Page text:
Let's get this out of the way up front: The NCAA is a terrible, broken system. Its honchos reap massive profits on the backs of unpaid athletes. It punishes students for their parents' minor offenses while turning a blind eye to alleged crimes as serious as sexual assault. I fully support blowing up the entire framework of college sports and starting from scratch.
But damn, does the NCAA know how to throw a party.
March Madness is the best sports event in the world. The World Cup may be more popular and the World Series may be a longer-standing tradition, but no game or series can compete on sheer excitement. In fact, I'll take it one step further: The NCAA tournament is the most exciting spectator event of any kind, anywhere. From the Super Bowl to the Oscars to South by Southwest, every competition and performance in the world should take a page from the March Madness book. Here, a handy guide to what every other event should learn from college basketball's triumph:
This isn't Little League—there's no need to include everyone. Two years ago, the NCAA flirted with expanding the postseason field to 96 teams before coming to their senses and opting for the meaningless alternative of adding four additional play-in teams. Right now, arguably qualified teams are left out, which is as it should be. Expanding the field to 96 would let in more mediocre teams from mediocre conferences, and who wants to see more Pac-12 teams play games?
Sadly, the general trend is moving toward inclusiveness at the expense of high-quality competition. Major League Baseball recently announced the addition of two more playoff teams starting in 2013. The Oscars now nominate as many as 10 movies for Best Picture, even if the field includes travesties like Extremely Loud and Incredibly Close. Honors should be limited to deserving contenders.
Tighten the Time Frame:
The period between Selection Sunday and the NCAA championship game is just three weeks, a blink of an eye considering that includes 67 games. Die-hard fans get to watch 16 games today and another 16 tomorrow, followed by eight each Saturday and Sunday. This can feel overwhelming, but it's the single best way to prevent enthusiasm from dying out before the event runs its course.
Contrast this with most awards shows, which take place months after the nominees are announced. Or consider the pro basketball playoffs, which take a full two months. I love the NBA Finals, but I'm often weary of watching Kobe Bryant scream at refs by the time they roll around in early June. Speeding things up will keep everyone engaged.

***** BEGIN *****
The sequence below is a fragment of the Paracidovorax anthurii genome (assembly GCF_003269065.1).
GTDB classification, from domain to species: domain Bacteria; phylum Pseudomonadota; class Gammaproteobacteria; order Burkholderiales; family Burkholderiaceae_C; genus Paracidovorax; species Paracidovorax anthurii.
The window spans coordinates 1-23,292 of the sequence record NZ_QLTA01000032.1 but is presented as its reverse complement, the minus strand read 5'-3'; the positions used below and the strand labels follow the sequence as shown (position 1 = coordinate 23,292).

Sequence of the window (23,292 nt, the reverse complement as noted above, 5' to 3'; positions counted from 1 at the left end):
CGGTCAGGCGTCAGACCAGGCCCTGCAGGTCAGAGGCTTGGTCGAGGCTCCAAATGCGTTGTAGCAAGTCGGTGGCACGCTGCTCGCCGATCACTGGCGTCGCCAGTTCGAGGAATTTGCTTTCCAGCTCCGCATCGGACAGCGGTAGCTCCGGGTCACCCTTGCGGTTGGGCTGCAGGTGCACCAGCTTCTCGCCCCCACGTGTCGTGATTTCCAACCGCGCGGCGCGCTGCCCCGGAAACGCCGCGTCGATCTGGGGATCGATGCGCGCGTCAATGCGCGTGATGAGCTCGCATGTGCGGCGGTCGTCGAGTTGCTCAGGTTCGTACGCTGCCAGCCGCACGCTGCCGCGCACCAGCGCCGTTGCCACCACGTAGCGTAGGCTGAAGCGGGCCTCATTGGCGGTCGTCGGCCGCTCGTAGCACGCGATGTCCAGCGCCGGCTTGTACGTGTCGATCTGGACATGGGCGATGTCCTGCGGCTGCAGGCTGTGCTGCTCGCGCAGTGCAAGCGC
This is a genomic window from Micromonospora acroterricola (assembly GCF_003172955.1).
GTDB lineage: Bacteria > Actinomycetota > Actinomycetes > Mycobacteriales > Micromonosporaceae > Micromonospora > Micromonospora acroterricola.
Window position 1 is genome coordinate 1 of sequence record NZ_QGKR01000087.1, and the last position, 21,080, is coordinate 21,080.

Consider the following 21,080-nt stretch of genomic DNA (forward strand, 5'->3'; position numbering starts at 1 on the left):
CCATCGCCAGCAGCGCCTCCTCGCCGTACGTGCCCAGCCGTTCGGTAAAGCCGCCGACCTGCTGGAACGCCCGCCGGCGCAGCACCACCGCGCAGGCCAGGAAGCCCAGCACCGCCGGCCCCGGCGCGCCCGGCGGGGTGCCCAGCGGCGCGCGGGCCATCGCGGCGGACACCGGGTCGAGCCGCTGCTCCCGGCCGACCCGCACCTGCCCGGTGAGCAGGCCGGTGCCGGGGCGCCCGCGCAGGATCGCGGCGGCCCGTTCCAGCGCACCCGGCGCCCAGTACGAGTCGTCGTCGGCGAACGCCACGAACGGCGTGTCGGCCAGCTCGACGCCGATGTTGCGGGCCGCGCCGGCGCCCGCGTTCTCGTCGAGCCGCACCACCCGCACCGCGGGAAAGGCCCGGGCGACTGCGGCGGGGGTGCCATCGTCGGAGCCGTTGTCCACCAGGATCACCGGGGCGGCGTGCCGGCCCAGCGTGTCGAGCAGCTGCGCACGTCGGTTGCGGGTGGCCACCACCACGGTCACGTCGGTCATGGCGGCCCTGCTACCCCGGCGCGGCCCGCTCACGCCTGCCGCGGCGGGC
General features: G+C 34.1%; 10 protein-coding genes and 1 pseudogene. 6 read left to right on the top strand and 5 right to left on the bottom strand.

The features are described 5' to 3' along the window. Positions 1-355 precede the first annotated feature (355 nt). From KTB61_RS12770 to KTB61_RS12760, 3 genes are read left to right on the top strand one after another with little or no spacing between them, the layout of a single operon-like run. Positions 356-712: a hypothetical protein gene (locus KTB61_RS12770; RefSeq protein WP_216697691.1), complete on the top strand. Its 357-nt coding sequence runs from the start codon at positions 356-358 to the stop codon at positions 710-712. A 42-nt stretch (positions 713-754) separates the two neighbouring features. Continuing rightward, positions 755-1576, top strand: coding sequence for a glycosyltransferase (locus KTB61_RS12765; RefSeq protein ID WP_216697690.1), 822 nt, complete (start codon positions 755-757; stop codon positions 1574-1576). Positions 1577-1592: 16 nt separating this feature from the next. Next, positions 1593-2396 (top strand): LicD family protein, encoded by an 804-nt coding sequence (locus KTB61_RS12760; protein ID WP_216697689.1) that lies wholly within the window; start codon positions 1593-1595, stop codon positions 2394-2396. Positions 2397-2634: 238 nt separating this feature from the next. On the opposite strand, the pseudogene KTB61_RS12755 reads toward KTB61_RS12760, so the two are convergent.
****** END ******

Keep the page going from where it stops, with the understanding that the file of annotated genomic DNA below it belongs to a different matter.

My favorite part of last Sunday's selection show (other than the moment the Kentucky Wildcats were unveiled as the top overall seed, that is) came when selection committee chairman Jeff Hathaway, the former athletic director at the University of Connecticut, invited people to take issue with his group's picks for the 68 slots. "Part of the fun of it is the debate," he said, "the fact that people are going to sit there and say 'my team should be in, your team shouldn't have gotten in.'" It was the first time in years I've heard a sports league decision-maker demonstrate a true understanding of the fan experience. Fans will quibble with the choices no matter what (and yes, taking Iona instead of Drexel was a colossally bad call). We want something to get upset about—it makes us better fans. But making controversy part of the fun only works if the people in charge follow the next guideline.
Far too often, decision-makers for fan-supported events refuse to take questions about the process or results. The two best examples of this problematic tendency are college football's BCS committee, which refuses to address any of the very valid critiques of its irredeemably flawed system, and the Oscars voters, whose ranks of old white men are kept secret. This furthers a divide between the powers that be, who really should be nothing more than paid, knowledgeable fans, and the fans themselves.
Refreshingly, the NCAA tournament committee appears to be getting more transparent while its peers move in the opposite direction. On Sunday, Hathaway offered real insight into his group's deliberations and was open about the highest- and lowest-ranked 1 and 2 seeds. Of course, it doesn't really matter that Ohio State had a lock on its seeding while Missouri barely snuck onto the 2-line, but the fact that we know makes us feel like we're part of the process, not annoying interlopers to be kept out.
The NCAA tournament isn't perfect—it's undoubtedly not the best way to determine the best team in the land, small-conference teams get the shaft, and it can be tough to keep rooting for a team whose best players leave after a single year. But it remains the best competition of any genre out there, and unless the others make radical reforms, that's not going to change. Now, go watch.